If I’ve told you once I’ve told you a thousand times – DIVERSIFY

What comes to mind when you think of diversifying?

Everyone knows the old cliché about not putting all your eggs in one basket. A diversified portfolio might consist of different asset classes such as bonds, property and commodities, but what about equities? Exactly how many stocks are enough? Can you be too diversified, or should you aim to hold as many stocks as possible? Even novice investors can grasp the simple logic underpinning the case for diversification.  An individual stock may easily fall by 50 per cent or more in a short space of time, but a portfolio consisting of dozens of stocks is much less likely to do so.


Equities, also known as shares, give part ownership in a company. They provide investors with exposure to the success or failure of those companies. Equity exposure can be allocated across sectors, regions or mixed. Regional exposure can be to stock markets in developed markets such as North America and Europe and also emerging markets.


Bonds are loans issued by governments and companies. Bond exposure can be allocated to government bonds, high quality corporate bonds, high yield bonds and debt, inflation linked bonds, asset-backed securities and emerging market debt. Prize Bonds are Government securities (a joint venture with an Post and Fexco) which, instead of attracting interest, participate in draws for weekly cash prizes.


Property investments relate to commercial property. Direct property exposure involves the investment in physical commercial buildings such as office blocks and shopping centres. Indirect property exposure is obtained by investing in property funds and property shares.
Consumers can cluster todays this element of their portfolio as they have an attachment towards a tangible product.


Alternative investments provide additional diversification benefits. Examples of alternatives could include commodities such as oil and gas. Other examples of alternatives include hedge funds and private equity.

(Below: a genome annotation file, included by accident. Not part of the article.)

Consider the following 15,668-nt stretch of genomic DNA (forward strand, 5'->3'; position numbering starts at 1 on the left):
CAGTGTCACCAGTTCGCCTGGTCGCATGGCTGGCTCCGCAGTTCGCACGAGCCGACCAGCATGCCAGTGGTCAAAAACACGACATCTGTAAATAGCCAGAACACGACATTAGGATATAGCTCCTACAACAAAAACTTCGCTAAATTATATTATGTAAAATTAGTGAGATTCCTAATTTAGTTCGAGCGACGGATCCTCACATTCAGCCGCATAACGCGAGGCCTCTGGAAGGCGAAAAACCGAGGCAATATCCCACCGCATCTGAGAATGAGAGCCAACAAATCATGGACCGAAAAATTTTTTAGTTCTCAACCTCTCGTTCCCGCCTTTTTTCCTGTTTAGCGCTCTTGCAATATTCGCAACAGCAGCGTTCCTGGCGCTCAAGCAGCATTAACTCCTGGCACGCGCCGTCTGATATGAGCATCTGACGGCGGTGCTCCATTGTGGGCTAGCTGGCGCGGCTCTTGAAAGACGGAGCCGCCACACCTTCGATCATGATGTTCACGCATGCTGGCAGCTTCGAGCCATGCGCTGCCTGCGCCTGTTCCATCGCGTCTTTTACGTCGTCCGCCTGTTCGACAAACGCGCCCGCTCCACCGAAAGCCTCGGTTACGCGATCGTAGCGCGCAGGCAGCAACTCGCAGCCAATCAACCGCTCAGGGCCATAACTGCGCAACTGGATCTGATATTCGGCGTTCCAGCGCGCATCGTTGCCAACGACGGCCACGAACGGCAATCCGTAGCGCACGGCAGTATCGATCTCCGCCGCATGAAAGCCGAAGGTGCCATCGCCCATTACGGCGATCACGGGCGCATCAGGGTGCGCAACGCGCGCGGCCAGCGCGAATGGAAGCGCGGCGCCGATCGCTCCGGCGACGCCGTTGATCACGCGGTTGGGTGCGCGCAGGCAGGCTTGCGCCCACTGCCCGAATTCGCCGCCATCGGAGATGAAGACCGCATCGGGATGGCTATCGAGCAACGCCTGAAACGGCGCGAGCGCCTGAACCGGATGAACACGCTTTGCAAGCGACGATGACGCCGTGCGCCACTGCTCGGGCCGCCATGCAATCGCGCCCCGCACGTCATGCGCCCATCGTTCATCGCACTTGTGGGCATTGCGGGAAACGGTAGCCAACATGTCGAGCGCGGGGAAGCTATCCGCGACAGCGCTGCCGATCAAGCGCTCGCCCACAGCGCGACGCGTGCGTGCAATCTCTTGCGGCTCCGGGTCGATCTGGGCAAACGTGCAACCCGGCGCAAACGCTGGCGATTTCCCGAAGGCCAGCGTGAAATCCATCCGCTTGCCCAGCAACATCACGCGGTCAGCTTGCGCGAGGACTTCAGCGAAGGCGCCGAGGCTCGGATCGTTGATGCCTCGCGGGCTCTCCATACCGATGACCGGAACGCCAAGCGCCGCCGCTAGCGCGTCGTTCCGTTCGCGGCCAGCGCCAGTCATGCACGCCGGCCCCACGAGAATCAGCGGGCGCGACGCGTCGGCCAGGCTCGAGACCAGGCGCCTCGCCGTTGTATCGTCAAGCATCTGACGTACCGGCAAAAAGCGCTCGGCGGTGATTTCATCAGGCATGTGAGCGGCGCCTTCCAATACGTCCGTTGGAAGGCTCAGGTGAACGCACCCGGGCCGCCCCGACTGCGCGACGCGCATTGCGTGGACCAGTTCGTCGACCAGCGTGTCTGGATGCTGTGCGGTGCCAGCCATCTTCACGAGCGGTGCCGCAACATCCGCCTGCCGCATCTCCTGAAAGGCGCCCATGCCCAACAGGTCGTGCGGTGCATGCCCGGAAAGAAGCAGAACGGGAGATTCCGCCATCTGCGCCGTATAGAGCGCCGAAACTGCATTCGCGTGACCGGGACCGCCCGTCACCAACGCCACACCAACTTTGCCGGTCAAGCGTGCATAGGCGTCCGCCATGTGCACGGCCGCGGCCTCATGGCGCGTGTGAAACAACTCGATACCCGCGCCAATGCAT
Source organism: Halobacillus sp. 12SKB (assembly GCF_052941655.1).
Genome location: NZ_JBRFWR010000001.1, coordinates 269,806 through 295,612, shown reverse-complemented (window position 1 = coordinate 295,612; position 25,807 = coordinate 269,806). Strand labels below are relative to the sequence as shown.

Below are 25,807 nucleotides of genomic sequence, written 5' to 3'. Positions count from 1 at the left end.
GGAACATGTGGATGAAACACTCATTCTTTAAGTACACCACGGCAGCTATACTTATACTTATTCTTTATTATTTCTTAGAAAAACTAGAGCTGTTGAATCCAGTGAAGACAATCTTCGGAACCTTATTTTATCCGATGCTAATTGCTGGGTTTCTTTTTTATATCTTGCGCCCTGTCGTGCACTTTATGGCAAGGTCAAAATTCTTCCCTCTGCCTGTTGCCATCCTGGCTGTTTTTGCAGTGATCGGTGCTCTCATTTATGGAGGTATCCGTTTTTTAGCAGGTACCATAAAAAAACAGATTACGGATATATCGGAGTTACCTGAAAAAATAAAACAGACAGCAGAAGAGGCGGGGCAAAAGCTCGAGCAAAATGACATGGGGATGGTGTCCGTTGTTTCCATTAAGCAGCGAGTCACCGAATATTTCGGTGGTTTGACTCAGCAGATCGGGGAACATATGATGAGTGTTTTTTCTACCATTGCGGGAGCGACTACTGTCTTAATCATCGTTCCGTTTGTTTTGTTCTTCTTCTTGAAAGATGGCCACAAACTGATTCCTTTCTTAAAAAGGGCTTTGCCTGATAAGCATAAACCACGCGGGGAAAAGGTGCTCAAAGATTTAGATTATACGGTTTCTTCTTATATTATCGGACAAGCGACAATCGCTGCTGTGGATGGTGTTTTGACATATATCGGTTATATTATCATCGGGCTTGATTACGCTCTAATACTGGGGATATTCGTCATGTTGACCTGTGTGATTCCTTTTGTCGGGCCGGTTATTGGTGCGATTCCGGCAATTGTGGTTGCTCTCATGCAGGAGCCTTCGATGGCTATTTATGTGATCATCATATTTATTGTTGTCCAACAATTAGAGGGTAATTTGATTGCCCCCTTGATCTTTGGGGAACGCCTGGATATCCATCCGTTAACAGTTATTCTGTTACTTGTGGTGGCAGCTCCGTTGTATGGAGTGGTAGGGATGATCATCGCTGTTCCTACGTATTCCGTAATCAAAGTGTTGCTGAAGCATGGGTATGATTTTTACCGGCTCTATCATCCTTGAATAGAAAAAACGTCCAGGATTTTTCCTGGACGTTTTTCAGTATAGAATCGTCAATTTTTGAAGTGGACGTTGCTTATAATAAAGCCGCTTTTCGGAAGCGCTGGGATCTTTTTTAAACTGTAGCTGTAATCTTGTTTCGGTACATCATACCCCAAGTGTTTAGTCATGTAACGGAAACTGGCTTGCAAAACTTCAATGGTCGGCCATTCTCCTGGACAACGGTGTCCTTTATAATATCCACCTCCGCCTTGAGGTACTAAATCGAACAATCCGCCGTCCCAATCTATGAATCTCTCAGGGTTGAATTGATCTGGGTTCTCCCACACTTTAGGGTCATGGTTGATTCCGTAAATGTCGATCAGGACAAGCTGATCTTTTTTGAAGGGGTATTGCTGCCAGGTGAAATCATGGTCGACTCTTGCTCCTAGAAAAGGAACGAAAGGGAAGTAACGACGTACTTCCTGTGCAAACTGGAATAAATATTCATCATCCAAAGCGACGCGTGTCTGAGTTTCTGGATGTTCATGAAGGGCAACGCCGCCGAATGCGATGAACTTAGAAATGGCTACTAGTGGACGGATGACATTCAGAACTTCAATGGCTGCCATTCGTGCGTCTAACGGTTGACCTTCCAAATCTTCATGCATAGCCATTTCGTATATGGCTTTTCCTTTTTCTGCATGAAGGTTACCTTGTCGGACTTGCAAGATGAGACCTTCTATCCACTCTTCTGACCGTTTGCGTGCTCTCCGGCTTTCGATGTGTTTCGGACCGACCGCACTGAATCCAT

There has always been the age old question: what is the most profitable investment in the world?

As the stock market has produced the highest returns over the medium to long term it makes sense to put a large percentage of your capital into shares. You can so this via pooled investments, index or tracker funds or by choosing individual shares yourself. Whatever route you choose you if you mirror past performance you can look forward to some pretty significant profits. For instance, the average return in the Irish stock market from 1974 up to 2006, was 17.4%. OK it has been a bit of a roller coaster since then, but we are still in the 3rd (soon to be 2nd longest on 30th April) Bull market in the history of the stock market – up over 200% since March 2009.

These figures relate, of course, to the average annual return. Some investors will have done better than the market, others less well. The key point is, however, that with planning and patience – especially the latter with the recent hiccups in the ISEQ – the stock market represents an incredible money making opportunity. Look at managed funds – simple to understand and easy to operate. Two names to watch out for –

Irish Life Multi Asset Portfolio (MAPS)

 **Source Irish Life

Zurich’s Pathway funds

Applying what I have been discussing here is an example of an actively managed fund with a risk rating of 4 which is considered to be medium risk. The fund gives the investor many different asset classes and its primary aim was to meet its risk target of a rolling five year volatility between 5- 10% per year.

Aviva Multi Asset fund



**Source Aviva Investors
If you would like to discuss any of these ideas with me, I am only an email away (nick@alphawealth.ie) . Remember, you should always take professional advice before making any financial decision.
Disclaimer– Alpha Wealth is in no way bias towards any products of the Irish financial services providers, this is an opinion piece. Date of publication 30/05/2017. All information is accurate to this date in time. We have used a risk rating of ‘4’ in the examples above.